The best way to celebrate getting the details about the upcoming home releases for Edgar Wright’s The World’s End is simple. Pour yourself 12 pints of something nutty and hoppy, put them in different places around your house, and then try to remember those spots as you walk around drinking them. But you’ll have to do it quickly, so that they don’t get warm. And then when you’re finished, you’ll wake up and be one day closer to Universal releasing The World’s End on Blu-ray, DVD, and VOD on November 19.
And because I know you’re wondering, there will also be a combo pack called “The Ultimate Three Flavors Cornetto Trilogy Blu-ray.” So if you haven’t yet upgraded your other two Wright/Simon Pegg/Nick Frost films just yet, this is the perfect chance. Getting all three instead of one is the only way you can get the exclusive interactive screenplays for each film. These are almost worth a release of their own.
But if all you want to do is get the newest movie, you’re probably going to want to spring for the Blu-ray over the DVD, which is a pretty bare bones release. Both contain a commentary track from Wright and Pegg, who wrote the film, and “Completing the Golden Mile,” which sounds like the meaty behind-the-scenes feature, which focuses on the themes and character relationships that you may have missed while you were laughing at Pegg’s antics. This is where the DVD features end.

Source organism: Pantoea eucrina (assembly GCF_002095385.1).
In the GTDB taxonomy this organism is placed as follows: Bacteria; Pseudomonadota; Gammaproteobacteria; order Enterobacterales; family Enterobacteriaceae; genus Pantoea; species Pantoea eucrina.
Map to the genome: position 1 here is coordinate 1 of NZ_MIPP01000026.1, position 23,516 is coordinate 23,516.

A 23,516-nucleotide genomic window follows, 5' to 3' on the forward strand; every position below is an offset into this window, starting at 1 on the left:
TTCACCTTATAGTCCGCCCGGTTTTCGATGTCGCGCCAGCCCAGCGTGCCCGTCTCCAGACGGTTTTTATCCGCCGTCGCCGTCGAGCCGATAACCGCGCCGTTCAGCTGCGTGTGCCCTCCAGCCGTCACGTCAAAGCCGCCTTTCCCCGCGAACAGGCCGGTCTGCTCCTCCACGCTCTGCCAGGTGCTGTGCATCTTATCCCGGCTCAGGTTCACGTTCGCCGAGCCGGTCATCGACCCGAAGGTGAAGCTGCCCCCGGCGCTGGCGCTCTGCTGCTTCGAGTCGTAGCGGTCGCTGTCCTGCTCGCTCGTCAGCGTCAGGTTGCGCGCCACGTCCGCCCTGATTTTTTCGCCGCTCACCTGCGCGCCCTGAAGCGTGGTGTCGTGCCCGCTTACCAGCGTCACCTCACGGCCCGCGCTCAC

The Blu-ray, however, comes with not just one but two more commentaries, which is exciting to me because this group consistently puts forth some of the most fun and informative tracks imaginable. One is from Pegg, Frost, and co-star Paddy Considine. The other is a technical commentary with Wright and director of photography Bill Pope that promises to be fun and educational.
There were a ton of stunts and awesome choreography in the film, and that should all get covered in “Filling in the Blanks: The Stunts and FX of The World’s End,” which focuses on the talented stunt and VFX teams, as well as the stars rehearsing their fights. Then there is an extra called “Stunt Tapes” that goes deeper into the three big fight sequences. And a VFX breakdown.
Actually, there’s seemingly nothing not covered, as hair and make-up tests, a Gary King feature, deleted scenes, outtakes, and alternate scenes all make an appearance. Pegg and Wright bring out the old clipboard to show us how they created the story. And finally, “Signs & Omens” is a montage that highlights hidden clues and hints sprinkled throughout the film.